In the early days of my network marketing career, I thought I had no control. I thought I needed people, that I was dependent on them for my success.

While I could control how many people I talked to, I couldn’t control who got involved. And try though I might (and I did!), I certainly couldn’t make them successful unless they wanted to be successful. So, if I needed five lines to reach a goal, I’d sponsor five people and pray. I spent my time motivating them and encouraging them, being immediately available, always at their beck and call.

It was awful. I was miserable. I felt like I had a job!

Eventually I learned a crucial concept: you need people—but not any particular person. I also learned that you cannot control what they do—you can only control what you do.

In fact, I learned that in network marketing there are only two things that you control.

The Number of People You Contact

The number of people who decide to see the business and decide to get involved is out of your hands. You can’t control that—no matter how much hard sell, coaxing, convincing or arm-twisting you might employ. You control only the number of people you contact.

When I was introduced to the concept of numbers and ratios, I applied it to my business immediately. I realized that even though I could not make any particular person successful, sheer numbers meant that there would be successes in my business, regardless of my influence. And I could control the numbers: I could control how many people I talked to.

It’s no different from conventional business: it’s all about ratios. You need to determine your recruiting ratio. Based on that (and the number of lines your company’s plan requires to get to the top), you will know exactly how many people you need to talk to in order to end up with the necessary number to show and sponsor.

Let’s look at this more closely.

There is the ratio of the number of people you talk to and the percentage of that number who actually want more information. Then there is the ratio between the number of people you show the business to and the percentage of that number who actually sign in. Finally, there is the ratio of the number of people who sign into the business and the percentage of that number that actually do something.

When I first studied these numbers, I was dealing in warm market and referrals; my ratios were 5:1. For every five people I talked to, one wanted to know more; for every five to whom I showed the business, one got involved. For every five who got involved, one actually built a business.

Eventually, as I grew more confident, my ratios improved to 3:1. If I needed five key lines, I knew I needed to sponsor 15 to 25 people. Which meant I needed to show the business to 45 to 125—which meant I needed to talk to 135 to 625, which is not as hard as it might appear when spread out over six to 12 months.

Knowledge of the numbers put me in control of my business. Finally, I knew exactly what I had to do. No more guesswork!

Your Attitude

The second thing I could control, I discovered, was my attitude.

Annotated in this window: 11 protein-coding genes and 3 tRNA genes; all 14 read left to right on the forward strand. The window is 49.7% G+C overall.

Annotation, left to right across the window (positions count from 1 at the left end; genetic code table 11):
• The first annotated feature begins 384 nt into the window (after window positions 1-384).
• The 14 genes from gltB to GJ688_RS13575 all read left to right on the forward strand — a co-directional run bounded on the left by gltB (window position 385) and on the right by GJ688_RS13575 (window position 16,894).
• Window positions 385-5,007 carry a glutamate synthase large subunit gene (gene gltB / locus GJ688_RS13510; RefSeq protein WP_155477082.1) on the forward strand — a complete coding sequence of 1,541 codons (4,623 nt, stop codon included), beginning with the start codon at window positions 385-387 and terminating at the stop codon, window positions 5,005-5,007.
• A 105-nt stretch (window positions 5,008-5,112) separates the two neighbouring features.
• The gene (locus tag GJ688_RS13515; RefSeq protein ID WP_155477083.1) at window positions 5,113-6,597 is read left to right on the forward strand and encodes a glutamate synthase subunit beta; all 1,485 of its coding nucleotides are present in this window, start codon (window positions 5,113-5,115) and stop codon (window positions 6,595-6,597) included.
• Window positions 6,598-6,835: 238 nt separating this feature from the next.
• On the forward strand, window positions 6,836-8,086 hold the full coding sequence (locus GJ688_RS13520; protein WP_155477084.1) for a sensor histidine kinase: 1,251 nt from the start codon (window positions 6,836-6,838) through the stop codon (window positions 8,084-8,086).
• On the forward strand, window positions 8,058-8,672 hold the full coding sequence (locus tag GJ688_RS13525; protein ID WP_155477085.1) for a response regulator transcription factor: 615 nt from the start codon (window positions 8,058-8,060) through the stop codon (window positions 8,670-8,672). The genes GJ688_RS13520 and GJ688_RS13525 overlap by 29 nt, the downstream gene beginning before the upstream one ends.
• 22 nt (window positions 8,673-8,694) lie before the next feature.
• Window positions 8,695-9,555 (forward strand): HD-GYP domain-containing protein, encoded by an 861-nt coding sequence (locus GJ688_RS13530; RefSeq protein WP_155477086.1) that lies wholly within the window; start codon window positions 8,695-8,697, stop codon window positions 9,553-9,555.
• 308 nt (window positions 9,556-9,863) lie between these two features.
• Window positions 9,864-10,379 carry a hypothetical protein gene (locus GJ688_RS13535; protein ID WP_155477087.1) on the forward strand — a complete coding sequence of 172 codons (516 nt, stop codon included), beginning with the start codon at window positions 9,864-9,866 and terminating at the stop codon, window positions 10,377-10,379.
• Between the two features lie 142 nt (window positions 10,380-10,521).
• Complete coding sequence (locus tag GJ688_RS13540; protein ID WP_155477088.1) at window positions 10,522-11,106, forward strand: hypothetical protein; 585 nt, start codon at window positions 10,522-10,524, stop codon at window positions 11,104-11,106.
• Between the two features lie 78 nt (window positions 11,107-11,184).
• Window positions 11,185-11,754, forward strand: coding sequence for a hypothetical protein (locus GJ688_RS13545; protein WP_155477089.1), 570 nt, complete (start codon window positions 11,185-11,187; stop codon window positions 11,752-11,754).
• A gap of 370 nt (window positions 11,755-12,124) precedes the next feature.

I purposely chose to be positive and confident. I chose to come from a point of strength, not weakness.

I decided to work with the people who motivated me, people excited and eager to learn. I would work with those who deserved it, not those who demanded it.

I decided where I was going and walked confidently in that direction. People knew I was going to the top with or without them. I was not arrogant, but I was confident. Big difference!

People want to follow people who know where they are going. No one wants to be part of someone else’s test.

Keep in mind; if you have to convince people to get in, you’re going to have to convince them to do something. I had neither the time nor the energy. And I certainly didn’t need to create another job.

People want to know you’re sold, first. I had to make my commitment first. A wishy-washy “Maybe I’ll try it” is like trying to ice skate with only one foot on the ice and one foot on the ground. If you are unwilling to fall, you’re going only so far. But if you venture out, experience the falls and continue getting up, not only will you become a good skater but you’ll also experience unexpected surprises along the way. You’ll gain self-respect and the respect of your peers. Your legs will get stronger and maybe you’ll even learn to laugh at yourself and have some fun!

What Happened

In a short period of time, new people started signing into the business with me and old distributors started to come alive. It was as if they were afraid I was going to make it and they’d be left behind. There was no doubt in their minds (or mine) that with or without them, I was still going to the top.

The only difference between you and those at the top is that they have heard more no’s. They know that you can’t control other people’s response. All you control is you—and that’s enough. n

PAULA PRITCHARD is a self-made millionaire who
has built huge organizations throughout the United States
and Europe. She is on the
faculty of Networking University.